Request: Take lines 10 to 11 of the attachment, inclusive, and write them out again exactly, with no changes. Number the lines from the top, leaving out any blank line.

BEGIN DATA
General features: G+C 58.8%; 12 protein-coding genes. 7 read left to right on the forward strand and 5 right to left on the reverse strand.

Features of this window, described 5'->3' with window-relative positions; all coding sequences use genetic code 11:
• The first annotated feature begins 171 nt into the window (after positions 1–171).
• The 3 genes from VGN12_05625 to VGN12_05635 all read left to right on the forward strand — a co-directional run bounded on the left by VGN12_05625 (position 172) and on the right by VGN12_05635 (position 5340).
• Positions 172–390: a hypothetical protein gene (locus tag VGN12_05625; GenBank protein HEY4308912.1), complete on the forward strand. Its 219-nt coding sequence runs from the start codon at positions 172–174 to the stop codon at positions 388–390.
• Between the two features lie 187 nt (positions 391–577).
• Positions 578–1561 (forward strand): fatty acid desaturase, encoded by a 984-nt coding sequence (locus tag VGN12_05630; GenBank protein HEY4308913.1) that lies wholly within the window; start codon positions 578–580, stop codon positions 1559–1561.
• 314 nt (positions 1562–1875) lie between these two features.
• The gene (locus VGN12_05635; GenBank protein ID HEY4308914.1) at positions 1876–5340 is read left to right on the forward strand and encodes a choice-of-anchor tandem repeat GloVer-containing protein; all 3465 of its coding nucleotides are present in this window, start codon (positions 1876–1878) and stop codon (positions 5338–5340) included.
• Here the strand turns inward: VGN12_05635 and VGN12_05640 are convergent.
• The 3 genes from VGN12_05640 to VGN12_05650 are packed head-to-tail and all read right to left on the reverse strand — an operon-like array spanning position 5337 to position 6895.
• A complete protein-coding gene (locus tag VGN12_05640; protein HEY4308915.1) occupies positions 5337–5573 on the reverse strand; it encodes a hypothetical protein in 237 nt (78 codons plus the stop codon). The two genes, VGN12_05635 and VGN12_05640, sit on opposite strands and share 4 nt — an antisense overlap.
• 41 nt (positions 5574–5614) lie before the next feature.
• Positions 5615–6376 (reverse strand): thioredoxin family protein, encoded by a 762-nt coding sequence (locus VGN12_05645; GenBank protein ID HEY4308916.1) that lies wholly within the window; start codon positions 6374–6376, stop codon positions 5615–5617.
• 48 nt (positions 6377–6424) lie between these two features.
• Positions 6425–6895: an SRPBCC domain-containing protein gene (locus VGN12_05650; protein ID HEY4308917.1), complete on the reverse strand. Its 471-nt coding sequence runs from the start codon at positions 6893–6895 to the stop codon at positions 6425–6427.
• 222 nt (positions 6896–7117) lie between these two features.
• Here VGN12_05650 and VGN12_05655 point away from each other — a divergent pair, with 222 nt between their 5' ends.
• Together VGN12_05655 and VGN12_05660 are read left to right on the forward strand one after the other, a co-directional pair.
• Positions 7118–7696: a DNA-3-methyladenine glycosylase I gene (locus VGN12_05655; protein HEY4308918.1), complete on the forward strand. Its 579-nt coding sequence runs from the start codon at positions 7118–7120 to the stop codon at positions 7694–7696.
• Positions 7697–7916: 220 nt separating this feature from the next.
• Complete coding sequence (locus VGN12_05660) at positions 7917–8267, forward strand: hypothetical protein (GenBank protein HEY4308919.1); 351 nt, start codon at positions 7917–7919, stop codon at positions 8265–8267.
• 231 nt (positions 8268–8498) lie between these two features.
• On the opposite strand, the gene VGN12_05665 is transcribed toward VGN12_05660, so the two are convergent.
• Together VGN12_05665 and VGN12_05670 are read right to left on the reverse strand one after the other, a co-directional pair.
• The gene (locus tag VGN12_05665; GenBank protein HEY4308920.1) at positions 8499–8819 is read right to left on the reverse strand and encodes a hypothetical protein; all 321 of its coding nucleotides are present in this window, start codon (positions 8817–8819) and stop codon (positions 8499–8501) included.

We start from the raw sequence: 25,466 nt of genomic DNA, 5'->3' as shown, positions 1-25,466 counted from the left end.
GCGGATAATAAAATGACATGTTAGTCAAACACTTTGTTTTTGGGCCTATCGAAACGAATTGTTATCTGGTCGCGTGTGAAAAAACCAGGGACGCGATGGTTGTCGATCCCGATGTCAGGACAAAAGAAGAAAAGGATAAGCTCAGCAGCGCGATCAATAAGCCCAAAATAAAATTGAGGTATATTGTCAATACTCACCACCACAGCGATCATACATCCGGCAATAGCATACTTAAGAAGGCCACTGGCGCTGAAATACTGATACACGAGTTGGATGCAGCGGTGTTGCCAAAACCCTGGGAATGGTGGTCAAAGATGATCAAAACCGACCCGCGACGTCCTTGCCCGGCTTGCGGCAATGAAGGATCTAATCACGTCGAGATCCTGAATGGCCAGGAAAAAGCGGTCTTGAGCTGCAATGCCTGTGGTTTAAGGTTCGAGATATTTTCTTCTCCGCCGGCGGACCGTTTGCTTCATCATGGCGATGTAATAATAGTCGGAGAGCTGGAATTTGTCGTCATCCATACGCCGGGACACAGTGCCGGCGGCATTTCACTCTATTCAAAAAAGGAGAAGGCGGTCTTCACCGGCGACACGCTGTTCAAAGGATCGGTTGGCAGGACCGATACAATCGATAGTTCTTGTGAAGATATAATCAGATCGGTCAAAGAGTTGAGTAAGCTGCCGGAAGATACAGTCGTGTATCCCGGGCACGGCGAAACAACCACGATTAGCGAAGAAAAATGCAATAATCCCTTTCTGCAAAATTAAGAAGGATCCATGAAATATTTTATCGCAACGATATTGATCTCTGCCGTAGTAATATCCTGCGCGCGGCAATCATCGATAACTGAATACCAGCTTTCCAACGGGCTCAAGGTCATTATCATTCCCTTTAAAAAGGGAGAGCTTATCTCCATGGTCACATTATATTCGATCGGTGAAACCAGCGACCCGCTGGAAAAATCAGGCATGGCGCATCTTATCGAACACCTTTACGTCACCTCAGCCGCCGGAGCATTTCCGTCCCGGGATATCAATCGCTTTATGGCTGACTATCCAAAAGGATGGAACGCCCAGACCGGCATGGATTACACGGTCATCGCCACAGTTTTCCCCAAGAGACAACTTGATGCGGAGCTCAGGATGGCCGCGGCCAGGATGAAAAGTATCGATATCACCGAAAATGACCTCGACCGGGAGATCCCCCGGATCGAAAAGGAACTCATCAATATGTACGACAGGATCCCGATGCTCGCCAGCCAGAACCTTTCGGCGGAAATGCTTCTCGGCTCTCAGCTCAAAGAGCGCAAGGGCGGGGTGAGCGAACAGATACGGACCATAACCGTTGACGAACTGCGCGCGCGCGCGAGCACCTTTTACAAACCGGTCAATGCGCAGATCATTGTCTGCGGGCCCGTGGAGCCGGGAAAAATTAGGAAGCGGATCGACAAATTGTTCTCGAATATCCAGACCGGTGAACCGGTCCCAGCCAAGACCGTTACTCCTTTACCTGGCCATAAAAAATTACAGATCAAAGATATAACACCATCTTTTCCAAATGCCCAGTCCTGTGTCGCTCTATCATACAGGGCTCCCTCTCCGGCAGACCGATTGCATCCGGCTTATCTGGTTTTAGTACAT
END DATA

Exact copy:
• Here the strand turns inward: VGN12_05635 and VGN12_05640 are convergent.
• The 3 genes from VGN12_05640 to VGN12_05650 are packed head-to-tail and all read right to left on the reverse strand — an operon-like array spanning position 5337 to position 6895.